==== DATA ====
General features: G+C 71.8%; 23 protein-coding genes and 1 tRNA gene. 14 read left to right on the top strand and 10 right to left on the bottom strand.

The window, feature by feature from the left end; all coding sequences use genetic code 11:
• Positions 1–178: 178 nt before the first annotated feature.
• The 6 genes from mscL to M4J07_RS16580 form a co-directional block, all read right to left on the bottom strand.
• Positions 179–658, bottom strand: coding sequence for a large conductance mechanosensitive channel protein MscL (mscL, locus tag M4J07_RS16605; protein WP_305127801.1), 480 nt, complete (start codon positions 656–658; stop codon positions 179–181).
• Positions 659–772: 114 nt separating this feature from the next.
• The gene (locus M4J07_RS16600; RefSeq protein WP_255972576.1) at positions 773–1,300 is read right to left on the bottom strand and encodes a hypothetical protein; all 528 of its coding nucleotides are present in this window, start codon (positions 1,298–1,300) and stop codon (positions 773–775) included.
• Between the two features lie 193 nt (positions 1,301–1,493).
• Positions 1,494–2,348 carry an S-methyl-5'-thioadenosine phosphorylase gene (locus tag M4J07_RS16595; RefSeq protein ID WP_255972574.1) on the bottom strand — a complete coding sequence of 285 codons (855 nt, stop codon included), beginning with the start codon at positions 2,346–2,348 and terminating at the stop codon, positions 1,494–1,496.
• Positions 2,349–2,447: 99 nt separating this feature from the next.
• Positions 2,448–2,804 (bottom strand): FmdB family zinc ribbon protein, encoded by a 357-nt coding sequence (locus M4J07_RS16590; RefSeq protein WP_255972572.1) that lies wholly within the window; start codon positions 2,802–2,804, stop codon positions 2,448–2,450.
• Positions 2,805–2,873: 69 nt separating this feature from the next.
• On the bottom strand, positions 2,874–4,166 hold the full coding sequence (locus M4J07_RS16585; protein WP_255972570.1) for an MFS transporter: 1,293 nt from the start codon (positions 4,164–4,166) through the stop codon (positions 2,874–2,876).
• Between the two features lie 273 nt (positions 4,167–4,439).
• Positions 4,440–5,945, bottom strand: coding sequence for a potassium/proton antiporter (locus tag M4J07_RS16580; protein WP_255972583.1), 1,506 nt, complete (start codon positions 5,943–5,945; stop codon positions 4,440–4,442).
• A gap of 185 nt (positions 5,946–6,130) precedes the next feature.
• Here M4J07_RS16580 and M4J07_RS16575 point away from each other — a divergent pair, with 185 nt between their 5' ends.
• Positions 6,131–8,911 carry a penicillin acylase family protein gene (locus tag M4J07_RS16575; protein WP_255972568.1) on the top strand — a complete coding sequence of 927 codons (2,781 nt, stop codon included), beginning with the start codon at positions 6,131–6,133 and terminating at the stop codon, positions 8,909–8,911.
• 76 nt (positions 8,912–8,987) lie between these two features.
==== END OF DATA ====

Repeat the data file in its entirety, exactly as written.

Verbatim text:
General features: G+C 71.8%; 23 protein-coding genes and 1 tRNA gene. 14 read left to right on the top strand and 10 right to left on the bottom strand.

The window, feature by feature from the left end; all coding sequences use genetic code 11:
• Positions 1–178: 178 nt before the first annotated feature.
• The 6 genes from mscL to M4J07_RS16580 form a co-directional block, all read right to left on the bottom strand.
• Positions 179–658, bottom strand: coding sequence for a large conductance mechanosensitive channel protein MscL (mscL, locus tag M4J07_RS16605; protein WP_305127801.1), 480 nt, complete (start codon positions 656–658; stop codon positions 179–181).
• Positions 659–772: 114 nt separating this feature from the next.
• The gene (locus M4J07_RS16600; RefSeq protein WP_255972576.1) at positions 773–1,300 is read right to left on the bottom strand and encodes a hypothetical protein; all 528 of its coding nucleotides are present in this window, start codon (positions 1,298–1,300) and stop codon (positions 773–775) included.
• Between the two features lie 193 nt (positions 1,301–1,493).
• Positions 1,494–2,348 carry an S-methyl-5'-thioadenosine phosphorylase gene (locus tag M4J07_RS16595; RefSeq protein ID WP_255972574.1) on the bottom strand — a complete coding sequence of 285 codons (855 nt, stop codon included), beginning with the start codon at positions 2,346–2,348 and terminating at the stop codon, positions 1,494–1,496.
• Positions 2,349–2,447: 99 nt separating this feature from the next.
• Positions 2,448–2,804 (bottom strand): FmdB family zinc ribbon protein, encoded by a 357-nt coding sequence (locus M4J07_RS16590; RefSeq protein WP_255972572.1) that lies wholly within the window; start codon positions 2,802–2,804, stop codon positions 2,448–2,450.
• Positions 2,805–2,873: 69 nt separating this feature from the next.
• On the bottom strand, positions 2,874–4,166 hold the full coding sequence (locus M4J07_RS16585; protein WP_255972570.1) for an MFS transporter: 1,293 nt from the start codon (positions 4,164–4,166) through the stop codon (positions 2,874–2,876).
• Between the two features lie 273 nt (positions 4,167–4,439).
• Positions 4,440–5,945, bottom strand: coding sequence for a potassium/proton antiporter (locus tag M4J07_RS16580; protein WP_255972583.1), 1,506 nt, complete (start codon positions 5,943–5,945; stop codon positions 4,440–4,442).
• A gap of 185 nt (positions 5,946–6,130) precedes the next feature.
• Here M4J07_RS16580 and M4J07_RS16575 point away from each other — a divergent pair, with 185 nt between their 5' ends.
• Positions 6,131–8,911 carry a penicillin acylase family protein gene (locus tag M4J07_RS16575; protein WP_255972568.1) on the top strand — a complete coding sequence of 927 codons (2,781 nt, stop codon included), beginning with the start codon at positions 6,131–6,133 and terminating at the stop codon, positions 8,909–8,911.
• 76 nt (positions 8,912–8,987) lie between these two features.